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Avoid Food Fiascos During Your Festivities: Tips for Entertaining

Contributed by: NAPSA

(NAPSA) - According to the Centers for Disease Control and Prevention, there are more than 76 million cases of food-borne illness in the United States each year. Hosting parties and family gatherings is a time to enjoy loved ones, but between greeting guests, taking coats and handing out drinks, food preparation can get lost in the shuffle. To prevent food poisoning when entertaining, use measurement tools to ensure that foods are cooked thoroughly and stored correctly. Follow these food safety tips to help ensure happy and healthy guests:

Avoid Food Fiascos During Your Festivities: Tips for Entertaining
Safe Cooking

Undercooked meat and poultry are common causes of food poisoning. These foods should be cooked to an internal temperature high enough to destroy any harmful bacteria that may exist in the food. Although many believe that meat color can be used to determine if foods are completely cooked, color and texture indicators are unreliable. Using a food thermometer is the only sure way to know if food has reached a high enough temperature to destroy food-borne bacteria. Companies such as Taylor Precision Products emphasize the importance of food safety by providing educational information and USDA guidelines on all of their packaging. NSF-certified instruments like Taylor's TempRite thermometers, available at Wal-Mart, ensure that every dish is cooked correctly.

The USDA recommends cooking ground beef mixtures to 160 F on a meat thermometer. However, whole muscle meats, such as steaks and roasts, may be cooked from 145 F - 170 F, depending on doneness preference. Poultry should reach a safe minimum internal temperature of 165 F throughout.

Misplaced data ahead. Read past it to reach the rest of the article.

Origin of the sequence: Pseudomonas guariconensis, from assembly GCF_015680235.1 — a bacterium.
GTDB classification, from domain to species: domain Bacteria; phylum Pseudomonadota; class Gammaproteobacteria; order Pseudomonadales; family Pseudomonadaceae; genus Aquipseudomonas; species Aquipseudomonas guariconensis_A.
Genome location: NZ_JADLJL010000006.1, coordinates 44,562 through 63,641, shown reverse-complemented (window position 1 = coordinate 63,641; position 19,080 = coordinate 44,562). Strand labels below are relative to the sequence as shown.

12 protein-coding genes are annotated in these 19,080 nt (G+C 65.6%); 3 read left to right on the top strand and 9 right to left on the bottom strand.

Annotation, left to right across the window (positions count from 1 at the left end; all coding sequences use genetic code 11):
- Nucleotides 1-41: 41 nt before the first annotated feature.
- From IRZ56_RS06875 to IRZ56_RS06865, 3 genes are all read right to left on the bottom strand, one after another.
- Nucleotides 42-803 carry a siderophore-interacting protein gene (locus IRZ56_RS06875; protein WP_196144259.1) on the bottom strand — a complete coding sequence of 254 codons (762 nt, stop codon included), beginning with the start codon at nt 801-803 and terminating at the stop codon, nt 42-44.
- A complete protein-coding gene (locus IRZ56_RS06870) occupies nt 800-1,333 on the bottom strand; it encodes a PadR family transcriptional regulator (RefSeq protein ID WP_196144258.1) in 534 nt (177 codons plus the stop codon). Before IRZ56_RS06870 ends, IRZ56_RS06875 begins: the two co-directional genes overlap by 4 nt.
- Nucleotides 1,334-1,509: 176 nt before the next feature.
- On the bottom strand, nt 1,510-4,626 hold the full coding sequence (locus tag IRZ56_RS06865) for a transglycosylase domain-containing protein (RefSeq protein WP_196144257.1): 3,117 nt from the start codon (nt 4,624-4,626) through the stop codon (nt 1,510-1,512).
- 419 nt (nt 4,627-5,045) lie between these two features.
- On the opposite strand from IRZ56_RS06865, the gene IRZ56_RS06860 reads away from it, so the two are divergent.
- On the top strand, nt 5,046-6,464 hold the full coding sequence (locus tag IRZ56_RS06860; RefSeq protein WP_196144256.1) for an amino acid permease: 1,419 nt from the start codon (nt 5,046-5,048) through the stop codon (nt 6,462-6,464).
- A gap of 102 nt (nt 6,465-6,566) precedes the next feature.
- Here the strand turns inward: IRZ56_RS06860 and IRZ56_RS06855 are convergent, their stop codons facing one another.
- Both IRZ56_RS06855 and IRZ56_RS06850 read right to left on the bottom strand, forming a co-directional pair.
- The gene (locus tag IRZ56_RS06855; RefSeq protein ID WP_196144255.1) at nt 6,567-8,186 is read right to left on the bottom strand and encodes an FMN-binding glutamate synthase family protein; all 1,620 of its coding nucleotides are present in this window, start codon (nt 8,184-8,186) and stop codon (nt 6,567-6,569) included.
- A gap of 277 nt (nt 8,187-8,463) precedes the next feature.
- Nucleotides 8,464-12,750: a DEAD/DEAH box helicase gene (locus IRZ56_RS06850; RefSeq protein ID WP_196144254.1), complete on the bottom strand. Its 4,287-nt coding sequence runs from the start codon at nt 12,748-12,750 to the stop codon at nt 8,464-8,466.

Cooling And Storing

Hosts typically prepare too much food for their event and storing leftovers in the refrigerator and freezer is a common end-of-party ritual. For safety, it is important to verify the temperature of refrigerators and freezers. Refrigerators should maintain a temperature no higher than 40 F and frozen foods will remain protected when the freezer remains at 0 F. Taylor's TempRite Freezer-Refrigerator thermometer helps monitor these temperatures, providing an accurate reading from 30 F to 90 F that can be critical in the event of a power outage. When the power resumes, if the refrigerator is 40 F or colder and the freezer is still colder than 40 F, then the food is safe.

No matter the number of people or the occasion, the main goal of any party is to relax and have fun. By following important safety guidelines and using the proper tools, cooking can be a piece of cake. For more food safety tips, visit www.taylorusa.com.


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